Blackness is the anti-state just as the state is anti-Black. The oppression of Black people ought not to inspire the modification of this existing state or the aspiration to create a purportedly better state. Somehow during the formation of the US settler project, anti-Black violence became a nod to the supposed beauty of the empire. Since the death of Crispus Attucks, the first person killed in the Boston Massacre (and thus the first martyr of the American Revolution), Black sacrifice for the nation has been turned into a weapon against us for the benefit of the state. As opposed to recognizing Black Americans as a group of people upon whose suffering the state is constructed, we too often understand the acquisition of Black rights and the eventual inclusion (assimilation) of Black people into the social contract as a reason to continue our fight within state apparatuses. The myth of the arc of social progress flies in the face of the reality that our rights are being actively rolled back and continuously denied. Understanding the anarchistic condition of blackness and the impossibility of its assimilation into the US social contract, however, could be empowering. It is not up to us to castigate anyone who is or isn’t empowered by our particular set of worldviews. We do not label anyone’s philosophy right or wrong unless it reproduces or perpetuates existing oppressions. We simply hope to observe and analyze and express our concerns, rooted in the desire to achieve liberation for all Black people around the world.
As the authors of this book, we represent different aspects of blackness in this country, one of us as a descendant of enslaved Africans and the other as a child of Zimbabwean immigrants. We came together in the hopes of fulfilling something much bigger than ourselves, to offer a framework for understanding the Black condition in the United States and to challenge an increasingly standardized reaction to oppression. This imperfect yet heartfelt undertaking was intimidating, given all that we know needs to be accomplished and how much we don’t know about how to define completion, an arrival at the destination where we wish to go. It is possible that a people’s liberation is a perpetual project and must consistently be renewed and updated. Embracing Nina Simone’s definition of freedom as the absence of fear, we strive to overcome our own fears to offer our understanding of structural violence, ways of subverting these systems, and ways to imagine new ones.
For many people, the difficult and enduring questions about racial capitalism and white supremacy can be overwhelming. People may ask for answers as though there are distinct formulas for overcoming each form of systemic oppression. The truth is almost reductively simple. The solution to capitalism is anticapitalism. The solution to white supremacy is the active rejection of it and the dual affirmation of Indigenous sovereignty and Black humanity. We must reject the violent machinations of the settler state (e.g., mass incarceration, treaty violations, transmisogyny, and so on). Any solution to the centuries of injustices and brutality waged against us requires a long struggle, and a crucial part of that struggle is precision in identifying our position as oppressed people and the structures that produce and maintain anti-blackness. Political education that thoroughly indicts racial capitalism and its supporting systems slowly increases consensus around our oppression. With this the chances increase for effective diverse actions necessary for liberation.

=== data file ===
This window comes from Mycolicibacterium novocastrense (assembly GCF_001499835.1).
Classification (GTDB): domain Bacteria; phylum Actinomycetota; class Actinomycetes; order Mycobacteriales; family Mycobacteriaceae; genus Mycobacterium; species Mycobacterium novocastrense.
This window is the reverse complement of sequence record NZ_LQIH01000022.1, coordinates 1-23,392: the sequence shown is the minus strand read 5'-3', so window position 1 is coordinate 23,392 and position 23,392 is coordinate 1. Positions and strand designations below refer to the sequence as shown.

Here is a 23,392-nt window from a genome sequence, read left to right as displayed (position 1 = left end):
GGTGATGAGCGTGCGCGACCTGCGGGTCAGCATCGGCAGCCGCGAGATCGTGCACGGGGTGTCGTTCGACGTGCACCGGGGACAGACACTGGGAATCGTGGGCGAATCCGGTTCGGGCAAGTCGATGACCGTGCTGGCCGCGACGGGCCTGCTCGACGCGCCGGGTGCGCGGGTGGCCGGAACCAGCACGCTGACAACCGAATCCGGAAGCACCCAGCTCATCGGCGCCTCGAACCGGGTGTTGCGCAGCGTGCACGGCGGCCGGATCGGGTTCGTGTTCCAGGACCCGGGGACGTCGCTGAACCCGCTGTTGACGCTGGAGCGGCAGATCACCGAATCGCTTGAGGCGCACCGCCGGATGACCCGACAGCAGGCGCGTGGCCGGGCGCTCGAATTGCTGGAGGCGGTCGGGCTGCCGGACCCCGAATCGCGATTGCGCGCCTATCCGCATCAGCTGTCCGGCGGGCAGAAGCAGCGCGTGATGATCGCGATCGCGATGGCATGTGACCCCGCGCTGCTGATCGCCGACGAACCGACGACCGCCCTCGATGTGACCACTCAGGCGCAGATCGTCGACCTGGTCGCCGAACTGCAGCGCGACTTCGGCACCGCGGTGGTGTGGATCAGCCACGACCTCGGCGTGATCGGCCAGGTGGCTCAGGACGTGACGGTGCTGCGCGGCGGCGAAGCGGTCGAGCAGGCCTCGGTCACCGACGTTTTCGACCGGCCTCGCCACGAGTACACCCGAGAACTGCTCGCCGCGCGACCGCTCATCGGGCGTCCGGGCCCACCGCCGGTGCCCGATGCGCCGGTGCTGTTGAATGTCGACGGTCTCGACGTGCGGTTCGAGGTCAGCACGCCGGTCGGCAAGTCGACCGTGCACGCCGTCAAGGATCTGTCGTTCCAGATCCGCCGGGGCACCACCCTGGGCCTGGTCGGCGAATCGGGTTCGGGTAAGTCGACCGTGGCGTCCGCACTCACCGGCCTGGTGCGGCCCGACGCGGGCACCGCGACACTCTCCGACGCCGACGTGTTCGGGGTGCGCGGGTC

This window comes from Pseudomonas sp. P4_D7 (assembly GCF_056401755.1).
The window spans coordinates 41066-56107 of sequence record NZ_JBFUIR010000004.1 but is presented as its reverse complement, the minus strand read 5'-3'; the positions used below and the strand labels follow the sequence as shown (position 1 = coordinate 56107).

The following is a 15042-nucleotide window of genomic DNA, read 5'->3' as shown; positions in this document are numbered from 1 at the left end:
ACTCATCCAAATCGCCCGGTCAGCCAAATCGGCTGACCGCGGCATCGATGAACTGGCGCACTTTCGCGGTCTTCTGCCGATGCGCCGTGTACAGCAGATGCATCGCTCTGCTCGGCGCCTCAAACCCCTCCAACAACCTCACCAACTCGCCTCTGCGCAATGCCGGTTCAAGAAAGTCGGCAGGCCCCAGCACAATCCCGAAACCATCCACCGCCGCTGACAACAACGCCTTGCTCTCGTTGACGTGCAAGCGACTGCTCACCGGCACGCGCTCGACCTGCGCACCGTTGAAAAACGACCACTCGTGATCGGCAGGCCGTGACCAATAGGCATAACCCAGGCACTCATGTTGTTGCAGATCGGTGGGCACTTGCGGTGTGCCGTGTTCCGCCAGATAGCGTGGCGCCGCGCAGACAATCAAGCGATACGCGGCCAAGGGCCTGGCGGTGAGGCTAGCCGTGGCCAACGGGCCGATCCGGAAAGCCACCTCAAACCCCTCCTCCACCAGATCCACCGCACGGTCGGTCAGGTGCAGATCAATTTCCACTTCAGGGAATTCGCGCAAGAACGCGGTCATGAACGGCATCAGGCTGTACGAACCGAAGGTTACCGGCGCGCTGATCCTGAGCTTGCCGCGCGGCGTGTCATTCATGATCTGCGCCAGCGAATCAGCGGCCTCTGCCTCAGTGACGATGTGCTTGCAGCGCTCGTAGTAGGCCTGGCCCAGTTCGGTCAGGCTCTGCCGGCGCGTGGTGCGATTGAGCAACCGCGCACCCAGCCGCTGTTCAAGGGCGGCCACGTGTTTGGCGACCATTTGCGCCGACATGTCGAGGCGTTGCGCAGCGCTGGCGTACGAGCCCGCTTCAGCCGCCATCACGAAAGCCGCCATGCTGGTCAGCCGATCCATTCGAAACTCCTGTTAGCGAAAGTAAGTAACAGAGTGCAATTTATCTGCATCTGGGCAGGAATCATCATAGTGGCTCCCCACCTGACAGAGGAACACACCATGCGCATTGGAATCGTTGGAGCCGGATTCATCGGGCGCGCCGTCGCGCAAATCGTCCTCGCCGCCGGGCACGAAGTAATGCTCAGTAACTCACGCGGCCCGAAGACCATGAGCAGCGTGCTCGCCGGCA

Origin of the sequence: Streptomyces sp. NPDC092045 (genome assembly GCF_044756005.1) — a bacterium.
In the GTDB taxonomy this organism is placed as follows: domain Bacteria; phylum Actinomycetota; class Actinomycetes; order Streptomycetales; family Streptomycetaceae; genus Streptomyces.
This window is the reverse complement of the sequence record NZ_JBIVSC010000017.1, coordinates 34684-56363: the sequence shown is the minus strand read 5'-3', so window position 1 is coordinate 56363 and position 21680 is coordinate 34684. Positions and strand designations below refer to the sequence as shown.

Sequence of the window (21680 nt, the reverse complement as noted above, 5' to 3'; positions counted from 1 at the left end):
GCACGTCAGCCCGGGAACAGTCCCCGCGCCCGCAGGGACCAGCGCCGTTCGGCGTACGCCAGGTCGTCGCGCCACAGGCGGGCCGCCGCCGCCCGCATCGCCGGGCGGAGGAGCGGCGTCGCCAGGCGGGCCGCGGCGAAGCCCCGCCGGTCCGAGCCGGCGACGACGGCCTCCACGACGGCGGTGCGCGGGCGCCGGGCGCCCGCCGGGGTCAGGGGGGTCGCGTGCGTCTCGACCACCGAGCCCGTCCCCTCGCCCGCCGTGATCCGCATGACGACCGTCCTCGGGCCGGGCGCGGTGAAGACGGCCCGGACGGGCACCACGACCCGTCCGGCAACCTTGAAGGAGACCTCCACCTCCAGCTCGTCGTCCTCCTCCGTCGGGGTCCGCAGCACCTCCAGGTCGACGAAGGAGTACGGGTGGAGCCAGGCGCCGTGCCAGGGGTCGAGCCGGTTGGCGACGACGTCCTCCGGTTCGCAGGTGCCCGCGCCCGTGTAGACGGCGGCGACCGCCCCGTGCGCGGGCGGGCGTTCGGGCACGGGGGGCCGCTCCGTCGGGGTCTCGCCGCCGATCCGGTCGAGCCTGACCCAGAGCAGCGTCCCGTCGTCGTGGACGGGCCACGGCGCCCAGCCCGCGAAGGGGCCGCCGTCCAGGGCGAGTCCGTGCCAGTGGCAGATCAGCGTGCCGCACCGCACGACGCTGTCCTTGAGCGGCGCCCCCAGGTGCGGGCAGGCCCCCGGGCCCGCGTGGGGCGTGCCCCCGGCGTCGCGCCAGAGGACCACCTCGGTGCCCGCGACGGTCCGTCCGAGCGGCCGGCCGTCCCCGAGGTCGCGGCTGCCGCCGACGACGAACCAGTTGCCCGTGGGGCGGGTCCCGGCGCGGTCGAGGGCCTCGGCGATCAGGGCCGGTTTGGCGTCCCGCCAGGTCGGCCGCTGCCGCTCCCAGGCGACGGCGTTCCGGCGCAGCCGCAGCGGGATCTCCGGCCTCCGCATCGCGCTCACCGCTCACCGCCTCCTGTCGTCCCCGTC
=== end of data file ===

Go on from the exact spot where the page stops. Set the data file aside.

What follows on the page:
Removing oppression, not reforming it, demands the creation and radicalization of new dissidents. It is an exercise in imagining new communities. Our identities will be reflected in our willingness to nurture and channel the angst, anger, dissatisfaction, and resentment felt by Black people toward institutions of injustice. Channeling collective racial trauma into world-imagining energy and analysis is one of the ways we express care for our fellow Black people and our desire to improve their conditions. Nonparticipation in the systems that harm us is not a choice for many of us, but we can learn to undermine them when opportunities present themselves. Meaningful steps toward liberation do not have to be dramatic. Steve Biko’s assertion that “the most potent weapon of the oppressor is the mind of the oppressed” encourages us to create new ways of understanding oppression so that we may effectively challenge it and re-create ourselves at every opportunity.
The ability to thrive as people is something beautiful, and we cannot allow ourselves to be disposed by being misused in this stale US project of empire. Instead, we should be radically defining what will bring about our freedom from our unacceptable conditions. Until then rebellion will continually bring us closer to where we should rightfully be. When the work of our struggle settles beyond the turbulent waves of our current predicament, what lies in our depths can grow as a foundation to create a world free of oppressive violence, fear, and perpetual disruption.